1.The plan was that Fabienne would sleep in a cot next to our bed, and we would move her into her own room when she was approximately 6 months old. The reality is that she didn’t sleep a night in her cot until she was 13 months old, she slept with us until then. She is 22 months now and has her own bed, but this is still in our room…and she still often climbs in with us during the night!
2.The plan was that I’d breast feed until around 6 months but express so that Josh could help with the feeding. The reality is that I breastfed until Fabienne was 14 months old, Fabienne never took a bottle and I never seemed to get time to express anyway!
It’s extremely tiring though and you do need to find some time to look after yourself and your relationship with your partner. I’m still struggling to find the right balance to be honest.
It’s the best thing I’ve ever done and feel as though my life has more meaning now. I feel like I’ve found my place and have more of a purpose.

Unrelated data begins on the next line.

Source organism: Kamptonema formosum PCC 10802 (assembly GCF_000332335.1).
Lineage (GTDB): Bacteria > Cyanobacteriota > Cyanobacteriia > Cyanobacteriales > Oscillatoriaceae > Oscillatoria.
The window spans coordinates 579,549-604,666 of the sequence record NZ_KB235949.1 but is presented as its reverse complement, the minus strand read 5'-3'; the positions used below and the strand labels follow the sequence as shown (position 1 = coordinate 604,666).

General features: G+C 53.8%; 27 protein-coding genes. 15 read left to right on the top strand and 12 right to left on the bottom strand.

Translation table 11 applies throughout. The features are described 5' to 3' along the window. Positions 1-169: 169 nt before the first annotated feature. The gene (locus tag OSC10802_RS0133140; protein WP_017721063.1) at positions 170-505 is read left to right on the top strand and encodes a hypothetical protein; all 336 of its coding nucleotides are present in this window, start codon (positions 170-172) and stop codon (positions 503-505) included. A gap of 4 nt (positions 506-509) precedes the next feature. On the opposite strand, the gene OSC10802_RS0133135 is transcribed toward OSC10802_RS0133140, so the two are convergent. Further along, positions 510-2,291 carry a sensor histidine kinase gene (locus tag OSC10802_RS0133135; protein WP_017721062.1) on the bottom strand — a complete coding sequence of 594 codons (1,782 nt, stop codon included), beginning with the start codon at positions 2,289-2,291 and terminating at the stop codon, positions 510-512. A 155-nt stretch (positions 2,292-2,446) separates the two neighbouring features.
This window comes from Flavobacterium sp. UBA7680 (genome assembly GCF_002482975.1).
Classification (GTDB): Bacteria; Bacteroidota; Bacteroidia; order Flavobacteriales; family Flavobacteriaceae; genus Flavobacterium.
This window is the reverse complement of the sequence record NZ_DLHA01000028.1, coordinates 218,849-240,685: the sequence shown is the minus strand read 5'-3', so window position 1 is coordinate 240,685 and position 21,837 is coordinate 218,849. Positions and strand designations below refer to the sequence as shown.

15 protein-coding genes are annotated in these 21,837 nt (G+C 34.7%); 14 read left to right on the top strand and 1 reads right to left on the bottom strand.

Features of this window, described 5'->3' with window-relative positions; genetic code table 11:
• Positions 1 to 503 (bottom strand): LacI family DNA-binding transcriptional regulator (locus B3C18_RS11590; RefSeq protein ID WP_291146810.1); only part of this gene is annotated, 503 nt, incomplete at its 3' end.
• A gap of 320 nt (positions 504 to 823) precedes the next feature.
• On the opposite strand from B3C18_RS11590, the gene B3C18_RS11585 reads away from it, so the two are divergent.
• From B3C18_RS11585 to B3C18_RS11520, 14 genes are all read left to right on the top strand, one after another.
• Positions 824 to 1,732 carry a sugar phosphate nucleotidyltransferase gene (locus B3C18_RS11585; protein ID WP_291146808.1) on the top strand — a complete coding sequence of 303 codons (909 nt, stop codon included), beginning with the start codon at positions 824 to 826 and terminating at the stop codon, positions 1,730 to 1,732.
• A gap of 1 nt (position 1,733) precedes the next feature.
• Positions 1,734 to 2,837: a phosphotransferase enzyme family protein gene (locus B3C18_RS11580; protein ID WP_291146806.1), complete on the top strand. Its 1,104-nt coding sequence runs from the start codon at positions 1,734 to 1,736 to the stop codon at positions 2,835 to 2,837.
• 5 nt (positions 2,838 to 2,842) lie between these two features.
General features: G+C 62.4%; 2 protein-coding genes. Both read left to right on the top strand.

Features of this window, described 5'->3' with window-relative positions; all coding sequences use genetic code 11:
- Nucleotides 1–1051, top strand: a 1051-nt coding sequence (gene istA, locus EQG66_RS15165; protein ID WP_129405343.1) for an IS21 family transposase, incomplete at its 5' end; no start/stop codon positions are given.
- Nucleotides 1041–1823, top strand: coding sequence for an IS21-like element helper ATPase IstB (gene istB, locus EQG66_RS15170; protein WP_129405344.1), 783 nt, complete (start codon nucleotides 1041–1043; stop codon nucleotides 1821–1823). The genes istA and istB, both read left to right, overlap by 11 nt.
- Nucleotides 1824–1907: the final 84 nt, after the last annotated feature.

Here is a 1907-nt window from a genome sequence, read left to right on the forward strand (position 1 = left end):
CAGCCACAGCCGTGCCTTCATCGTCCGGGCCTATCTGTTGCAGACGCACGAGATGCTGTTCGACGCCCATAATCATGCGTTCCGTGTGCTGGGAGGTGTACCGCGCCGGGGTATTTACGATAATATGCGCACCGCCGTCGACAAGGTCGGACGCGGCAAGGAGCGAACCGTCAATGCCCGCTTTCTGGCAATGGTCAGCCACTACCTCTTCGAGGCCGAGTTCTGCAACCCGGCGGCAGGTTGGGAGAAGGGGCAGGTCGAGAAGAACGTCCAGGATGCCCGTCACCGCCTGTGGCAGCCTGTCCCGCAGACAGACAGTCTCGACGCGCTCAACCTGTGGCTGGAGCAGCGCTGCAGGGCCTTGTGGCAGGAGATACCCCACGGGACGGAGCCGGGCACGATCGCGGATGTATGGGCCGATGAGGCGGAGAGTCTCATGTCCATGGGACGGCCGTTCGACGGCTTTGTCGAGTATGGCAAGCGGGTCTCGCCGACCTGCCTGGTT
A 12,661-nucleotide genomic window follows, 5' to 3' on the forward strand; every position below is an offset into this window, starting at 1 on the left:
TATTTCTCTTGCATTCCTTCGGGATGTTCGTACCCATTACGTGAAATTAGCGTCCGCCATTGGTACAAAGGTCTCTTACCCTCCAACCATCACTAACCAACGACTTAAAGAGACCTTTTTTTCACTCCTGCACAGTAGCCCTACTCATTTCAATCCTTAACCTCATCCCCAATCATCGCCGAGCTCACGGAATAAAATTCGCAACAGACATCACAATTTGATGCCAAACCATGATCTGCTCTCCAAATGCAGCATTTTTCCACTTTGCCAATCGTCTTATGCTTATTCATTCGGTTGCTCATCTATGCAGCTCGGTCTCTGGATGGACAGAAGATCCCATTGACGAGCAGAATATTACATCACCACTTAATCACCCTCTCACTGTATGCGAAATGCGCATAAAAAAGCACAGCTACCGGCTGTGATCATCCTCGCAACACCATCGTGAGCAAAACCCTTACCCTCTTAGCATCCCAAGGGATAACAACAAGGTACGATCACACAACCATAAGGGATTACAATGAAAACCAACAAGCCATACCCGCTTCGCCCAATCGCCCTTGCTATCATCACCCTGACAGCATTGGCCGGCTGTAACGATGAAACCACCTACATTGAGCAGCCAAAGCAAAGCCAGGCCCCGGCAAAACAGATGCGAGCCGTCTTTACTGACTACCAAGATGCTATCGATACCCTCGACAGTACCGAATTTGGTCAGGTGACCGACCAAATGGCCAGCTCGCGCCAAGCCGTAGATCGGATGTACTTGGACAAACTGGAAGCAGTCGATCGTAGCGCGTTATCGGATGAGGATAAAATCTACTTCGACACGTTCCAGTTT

Taking your child home for the first time: Fabienne and I had been in hospital together for 8 days after her birth so we’d become a little unit and had learned to cope really well in one room with midwives and nurses always around to answer my questions. So taking her home was daunting. It was January, snowy, dark, and freezing cold. When we got outside everything felt surreal. The world felt different. I was so excited to take Fabs home but extremely nervous I was going to do things wrong. I was extremely conscious of her temperature, constantly trying to assess whether she was too hot or cold. I was scared that we would put the car seat in wrong, and once we were on our way kept asking Josh to drive really carefully. I was relieved when we got her home safely. I remember being in our house, just looking over at Josh, then at Fabi and just feeling overwhelmed with responsibility!